3. Toss or donate the food you don’t like or know you’ll never use Maybe you bought a $25 jar of protein powder before you realized your body doesn’t actually like whey. Or you purchased three bags of dried chickpeas because you had big plans for homemade hummus (but you really prefer the farmer’s market version). Every time we reach past these unused ingredients we feel a little twinge of subconscious guilt. Nobody needs that! If it has been six months and you haven’t used it, it’s unlikely that you will. Toss them to make room for exciting, healthy pantry staples that you’ll actually go for more often. Better yet, donate them to those in need.

4. Clean out the storage container drawer I’ll spare you the lecture about plastic food storage containers. Regardless of how you’re storing your food, I bet you’ve got some mismatched tops and bottoms. Maybe a few are cracked or scuffed or maybe you have so many that everything spills out onto the floor every time you open the door.

Let’s put a stop to that. Cull your collection down to the pieces that nest nicely inside of each other, that have matched lids, and that still look and smell good. (I swear by these glass storage boxes. They make me happy when I see them filled with fresh veggies and stacked in my fridge!)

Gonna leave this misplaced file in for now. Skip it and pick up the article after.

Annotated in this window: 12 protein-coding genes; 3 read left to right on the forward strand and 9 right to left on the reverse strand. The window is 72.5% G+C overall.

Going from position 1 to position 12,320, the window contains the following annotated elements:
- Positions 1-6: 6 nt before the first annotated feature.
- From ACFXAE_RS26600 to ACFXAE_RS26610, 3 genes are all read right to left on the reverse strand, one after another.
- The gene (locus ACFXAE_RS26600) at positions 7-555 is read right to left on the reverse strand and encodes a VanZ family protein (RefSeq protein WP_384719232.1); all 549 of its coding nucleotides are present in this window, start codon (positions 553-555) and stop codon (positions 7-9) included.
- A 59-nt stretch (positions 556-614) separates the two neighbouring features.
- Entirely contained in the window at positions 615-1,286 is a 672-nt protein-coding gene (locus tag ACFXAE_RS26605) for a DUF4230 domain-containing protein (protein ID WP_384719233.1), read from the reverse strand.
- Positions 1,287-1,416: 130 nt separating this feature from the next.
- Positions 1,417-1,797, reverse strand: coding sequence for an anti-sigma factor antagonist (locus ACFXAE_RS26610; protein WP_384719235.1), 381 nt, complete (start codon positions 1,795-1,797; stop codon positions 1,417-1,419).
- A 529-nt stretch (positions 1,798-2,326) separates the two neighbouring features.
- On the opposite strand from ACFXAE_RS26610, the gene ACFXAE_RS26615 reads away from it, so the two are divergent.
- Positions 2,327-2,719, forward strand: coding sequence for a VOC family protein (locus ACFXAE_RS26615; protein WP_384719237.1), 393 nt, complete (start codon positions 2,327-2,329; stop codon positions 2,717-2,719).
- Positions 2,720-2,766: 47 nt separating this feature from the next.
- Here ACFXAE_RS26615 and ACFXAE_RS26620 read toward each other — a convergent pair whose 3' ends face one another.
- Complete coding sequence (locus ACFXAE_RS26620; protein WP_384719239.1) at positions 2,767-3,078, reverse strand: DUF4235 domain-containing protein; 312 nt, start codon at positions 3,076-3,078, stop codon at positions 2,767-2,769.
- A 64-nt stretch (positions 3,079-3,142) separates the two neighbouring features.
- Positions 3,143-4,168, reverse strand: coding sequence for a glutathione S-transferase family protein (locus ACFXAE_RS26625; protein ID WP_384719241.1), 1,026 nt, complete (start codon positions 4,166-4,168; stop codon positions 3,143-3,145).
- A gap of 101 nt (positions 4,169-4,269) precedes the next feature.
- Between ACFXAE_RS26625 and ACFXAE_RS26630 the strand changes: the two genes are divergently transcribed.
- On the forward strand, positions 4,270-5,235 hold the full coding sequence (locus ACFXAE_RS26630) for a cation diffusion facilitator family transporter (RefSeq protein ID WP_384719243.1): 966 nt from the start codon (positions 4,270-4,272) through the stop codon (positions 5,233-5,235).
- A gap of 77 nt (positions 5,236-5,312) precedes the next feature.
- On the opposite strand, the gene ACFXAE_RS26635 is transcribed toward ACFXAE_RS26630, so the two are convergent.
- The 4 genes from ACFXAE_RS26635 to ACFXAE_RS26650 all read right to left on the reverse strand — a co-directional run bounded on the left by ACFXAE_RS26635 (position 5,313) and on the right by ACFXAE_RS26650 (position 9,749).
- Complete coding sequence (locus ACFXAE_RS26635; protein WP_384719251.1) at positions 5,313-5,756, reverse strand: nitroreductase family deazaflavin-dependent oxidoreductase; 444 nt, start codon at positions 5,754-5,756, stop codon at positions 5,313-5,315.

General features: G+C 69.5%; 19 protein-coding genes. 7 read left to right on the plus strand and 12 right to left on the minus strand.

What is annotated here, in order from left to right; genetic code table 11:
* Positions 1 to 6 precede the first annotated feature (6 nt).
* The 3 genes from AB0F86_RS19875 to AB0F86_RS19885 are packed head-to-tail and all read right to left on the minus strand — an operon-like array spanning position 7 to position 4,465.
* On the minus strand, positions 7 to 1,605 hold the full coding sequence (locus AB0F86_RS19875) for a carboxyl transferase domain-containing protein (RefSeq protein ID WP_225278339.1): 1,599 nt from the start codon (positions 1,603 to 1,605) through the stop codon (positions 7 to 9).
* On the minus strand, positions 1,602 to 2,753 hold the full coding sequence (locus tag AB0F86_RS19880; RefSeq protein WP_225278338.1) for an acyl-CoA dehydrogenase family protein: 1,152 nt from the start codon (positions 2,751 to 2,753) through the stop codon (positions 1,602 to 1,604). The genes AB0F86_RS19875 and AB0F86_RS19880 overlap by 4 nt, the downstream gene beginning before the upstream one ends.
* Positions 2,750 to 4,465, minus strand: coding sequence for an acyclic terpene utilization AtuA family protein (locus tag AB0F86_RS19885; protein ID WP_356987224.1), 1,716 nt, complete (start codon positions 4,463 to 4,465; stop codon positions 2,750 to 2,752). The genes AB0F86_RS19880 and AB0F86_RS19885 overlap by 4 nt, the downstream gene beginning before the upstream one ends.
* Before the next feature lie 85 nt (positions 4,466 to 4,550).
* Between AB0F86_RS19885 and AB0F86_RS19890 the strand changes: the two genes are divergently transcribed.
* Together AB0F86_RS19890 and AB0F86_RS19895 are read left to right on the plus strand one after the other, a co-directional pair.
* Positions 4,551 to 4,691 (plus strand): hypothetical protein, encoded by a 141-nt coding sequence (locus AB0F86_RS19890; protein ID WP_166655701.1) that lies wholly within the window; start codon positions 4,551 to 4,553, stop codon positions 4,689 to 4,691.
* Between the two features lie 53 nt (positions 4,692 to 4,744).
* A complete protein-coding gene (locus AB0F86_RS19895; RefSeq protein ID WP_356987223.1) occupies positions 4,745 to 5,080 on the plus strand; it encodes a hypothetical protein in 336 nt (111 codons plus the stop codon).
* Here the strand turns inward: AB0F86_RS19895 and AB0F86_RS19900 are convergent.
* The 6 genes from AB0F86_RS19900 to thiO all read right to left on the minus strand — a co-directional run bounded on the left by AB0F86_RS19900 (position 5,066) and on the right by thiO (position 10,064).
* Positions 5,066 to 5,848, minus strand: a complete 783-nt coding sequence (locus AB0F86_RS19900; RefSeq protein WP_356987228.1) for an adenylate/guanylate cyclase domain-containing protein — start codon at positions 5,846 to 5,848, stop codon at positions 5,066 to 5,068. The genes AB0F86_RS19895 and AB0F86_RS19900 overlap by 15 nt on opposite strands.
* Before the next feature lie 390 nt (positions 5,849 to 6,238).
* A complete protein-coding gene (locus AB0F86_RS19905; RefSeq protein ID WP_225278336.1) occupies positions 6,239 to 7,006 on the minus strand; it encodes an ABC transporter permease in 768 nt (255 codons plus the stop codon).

5. Scale down your cookbook collection Are you guilty of buying those big, colorful cookbooks…and then letting them gather dust behind your KitchenAid mixer? If you haven’t made anything from it in a year, tuck it into your donate bag. And if it’s filled with recipes or foods you’re not eating right now—things that are meat, dairy, or gluten-heavy—this is your permission to bid them adieu.

6. Is something filled with negative memories? Get rid of it! Don’t hang on to the coffee cup from the job you hated or that Mexican salad bowl from the trip with your horrible ex. Our kitchens and meals form the heart of our homes and the tools we use there can be surprisingly emotionally charged. If there are bad associations tied to that set of wine glasses, get rid of them.

7. Fill your kitchen with food + tools that support the life you want Now, I’m not suggesting a major shopping spree, but if you’ve been wanting to try your hand at Asian cuisine, buy yourself a wok or a lemongrass plant. If you’d like to go dairy free, stock your fridge with almond milk, cashew cheese, and avocados. If you want to increase your iron intake, fill that veggie drawer with spinach. You get the idea! You can see my favorite kitchen tools here.